When my moment came, all I could do was look him in the eye and say these words, “Thank you for your service to America.”

His response was polite and grateful.

A few minutes later, I found myself in a similar situation with Barney Barnum. He is smaller than I thought he would be. In my mind, he is a giant for what he did and the way he did it.

Barnum is a man with a perpetual smile on his face. Without the gold medal with the blue ribbon hanging from his neck, you would think he is everyone’s favorite grandfather. When you are in his presence the feeling of awe is palpable, but his smile puts you at ease. 

His moment came on December 18, 1965. Like all Medal of Honor recipients in the face of danger, he acted with complete disregard for his own safety. He took the initiative. He gave encouragement. He assumed a leadership position. What he did is best described in his citation:

“His sound and swift decisions and his obvious calm served to stabilize the badly decimated units and his gallant example as he stood exposed repeatedly to point out targets served as an inspiration to all. Provided with two armed helicopters, he moved fearlessly through enemy fire to control the air attack against the firmly entrenched enemy while skillfully directing one platoon in a successful counterattack in the key enemy positions. Having thus cleared a small area, he requested and directed the landing of two transport helicopters for the evacuation of the dead and wounded. He then assisted in the mopping up and final seizure of the battalion’s objective.”

When I met Barney Barnum, I offered my expression of gratitude. He responded with a smile, a warm handshake and the words, “Thank you so much.”

After that moment, time passed quickly.

Dressed in their Army of the Potomac uniforms and directed by David Conklin, the high school musicians played popular selections from the Civil War.

Robert J. Monahan, Jr., President and CEO of the Congressional Medal of Honor Convention in Gettysburg, began the program with a well-crafted welcome.

The Gettysburg Area High School Army JROTC Cadets recited the Pledge of Allegiance with conviction and passion.

Pastor Steve Herr delivered his invocation with feeling and grace. The concluding three sentences of his prayer touched the hearts of everyone in the crowd:

“Finally, Lord we also pray for peace among all peoples. For peace in our hearts and minds, among our citizens, and among nations. We pray that you would inspire us with the courage to devote our lives to serving our fellow citizens and caring for your people.”

Without warning, the most instructive moment of the ceremony happened. Mayor Troxell came to the podium to offer remarks. For some reason, the microphone moved and he could not be heard.

Without hesitation, Barney Barnum stealthfully made his way to the mike stand. He dislodged the mike from its holder, and he stood next to the mayor holding the microphone in just the right place so that everyone in the audience could hear what he was saying.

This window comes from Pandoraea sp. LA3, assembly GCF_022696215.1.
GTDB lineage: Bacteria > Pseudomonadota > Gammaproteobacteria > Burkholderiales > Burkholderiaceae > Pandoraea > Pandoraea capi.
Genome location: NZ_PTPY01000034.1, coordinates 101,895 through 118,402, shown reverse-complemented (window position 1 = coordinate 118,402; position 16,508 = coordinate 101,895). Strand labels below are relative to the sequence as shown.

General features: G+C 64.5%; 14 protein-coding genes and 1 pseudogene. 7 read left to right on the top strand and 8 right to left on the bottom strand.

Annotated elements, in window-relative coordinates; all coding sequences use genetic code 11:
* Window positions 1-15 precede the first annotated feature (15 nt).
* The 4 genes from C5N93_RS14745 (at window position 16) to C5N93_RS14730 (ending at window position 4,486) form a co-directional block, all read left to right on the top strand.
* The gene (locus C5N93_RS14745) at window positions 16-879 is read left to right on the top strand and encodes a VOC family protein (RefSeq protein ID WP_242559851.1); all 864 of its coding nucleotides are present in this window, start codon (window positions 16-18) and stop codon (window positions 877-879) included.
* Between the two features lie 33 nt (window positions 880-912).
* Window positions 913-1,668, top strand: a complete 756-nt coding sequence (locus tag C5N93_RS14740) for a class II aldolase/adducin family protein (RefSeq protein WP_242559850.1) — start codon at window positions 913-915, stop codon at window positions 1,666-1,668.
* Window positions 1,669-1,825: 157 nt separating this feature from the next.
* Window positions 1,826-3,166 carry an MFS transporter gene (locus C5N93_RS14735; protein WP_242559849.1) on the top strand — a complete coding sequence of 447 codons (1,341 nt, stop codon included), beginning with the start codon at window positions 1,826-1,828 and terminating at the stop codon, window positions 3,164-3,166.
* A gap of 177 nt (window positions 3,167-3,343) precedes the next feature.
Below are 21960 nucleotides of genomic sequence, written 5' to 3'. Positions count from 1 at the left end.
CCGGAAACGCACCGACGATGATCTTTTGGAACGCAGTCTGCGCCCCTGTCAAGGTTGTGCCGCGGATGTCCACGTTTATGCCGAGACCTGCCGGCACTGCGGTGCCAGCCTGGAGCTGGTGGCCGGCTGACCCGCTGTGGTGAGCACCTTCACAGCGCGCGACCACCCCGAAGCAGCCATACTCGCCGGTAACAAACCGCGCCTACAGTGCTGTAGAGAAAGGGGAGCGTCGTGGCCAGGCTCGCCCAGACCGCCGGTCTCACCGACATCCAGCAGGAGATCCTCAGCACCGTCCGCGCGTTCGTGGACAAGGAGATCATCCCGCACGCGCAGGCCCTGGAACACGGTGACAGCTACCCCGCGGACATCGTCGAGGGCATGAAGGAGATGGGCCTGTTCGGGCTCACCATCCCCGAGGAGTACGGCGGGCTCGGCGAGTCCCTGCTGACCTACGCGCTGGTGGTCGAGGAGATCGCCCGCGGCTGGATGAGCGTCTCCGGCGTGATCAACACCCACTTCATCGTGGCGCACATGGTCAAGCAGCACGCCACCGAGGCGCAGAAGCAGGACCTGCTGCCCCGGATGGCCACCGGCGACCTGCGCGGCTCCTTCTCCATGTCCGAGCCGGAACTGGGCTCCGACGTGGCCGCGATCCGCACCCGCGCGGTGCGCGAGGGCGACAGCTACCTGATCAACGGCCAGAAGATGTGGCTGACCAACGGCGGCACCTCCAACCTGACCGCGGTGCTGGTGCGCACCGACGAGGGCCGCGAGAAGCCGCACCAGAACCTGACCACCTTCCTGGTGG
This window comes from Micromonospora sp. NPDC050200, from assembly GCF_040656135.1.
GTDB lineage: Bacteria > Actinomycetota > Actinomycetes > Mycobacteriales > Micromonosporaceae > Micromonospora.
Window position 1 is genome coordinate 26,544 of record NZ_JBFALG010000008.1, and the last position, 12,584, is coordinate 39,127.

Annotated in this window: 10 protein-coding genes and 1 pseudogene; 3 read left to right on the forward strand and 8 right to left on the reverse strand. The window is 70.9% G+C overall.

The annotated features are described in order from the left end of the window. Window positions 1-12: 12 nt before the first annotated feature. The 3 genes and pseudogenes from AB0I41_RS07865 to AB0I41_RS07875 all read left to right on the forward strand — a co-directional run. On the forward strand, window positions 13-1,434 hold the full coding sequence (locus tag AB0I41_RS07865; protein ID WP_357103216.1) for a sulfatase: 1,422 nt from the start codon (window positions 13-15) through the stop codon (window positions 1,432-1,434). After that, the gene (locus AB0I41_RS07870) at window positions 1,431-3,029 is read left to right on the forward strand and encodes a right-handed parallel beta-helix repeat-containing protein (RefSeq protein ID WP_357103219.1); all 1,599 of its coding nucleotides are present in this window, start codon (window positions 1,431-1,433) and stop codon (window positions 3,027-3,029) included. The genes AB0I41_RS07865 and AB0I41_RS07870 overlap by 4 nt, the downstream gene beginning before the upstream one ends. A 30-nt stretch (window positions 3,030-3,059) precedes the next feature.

That act, that moment, that rescue spoke volumes about Barnum, his values and his medal. Just as he had done in a much more dangerous circumstance in Vietnam all those years ago, his instinctive sense of service to others took over.  He forgot about his role as a distinguished guest. He dismissed his personal comfort. He rushed in to help the mayor and everyone else.

In that moment, with that act, he exemplified why he is the personification of America at its best. His action sent a powerful message to everyone assembled in Lincoln Square. Service to others, kindness to others, helping others and caring about the success of others is central to America at its best.

Shortly before I left Lincoln Square, I noticed a TV cameraman setting up a shot for an interview with Barney Barnum. When I reached the location, I took a picture of the man who saved the moment for the mayor. Then I positioned myself in a place where we could make eye contact. The words I spoke to this unassuming hero came straight from my heart, “You are an American treasure.”

He blushed. Then he smiled with an expression of gratitude unlike anything I have ever experienced, and one which I will never forget.

That’s what heroes without headlines do. They make indelible impressions on our heart, and they make us want to reach up for our higher angels.

There are 81 living Medal of Honor recipients. Would that every American would have the opportunity to meet at least one of them and experience, in real time, the goodness, kindness, courage, patriotism and service that makes each of them a model to be imitated, respected and honored.

In my opinion, what makes them so special is not power, wealth, status or notoriety.  On the contrary, they are special because they are just like us. They are human, they have fears, they wonder about their future, they love their children and yearn for their safety, happiness and success. They bear the aches and pains of life, yet they never complain. Their actions are motivated by service not selfishness, grace not greed, humility not pride.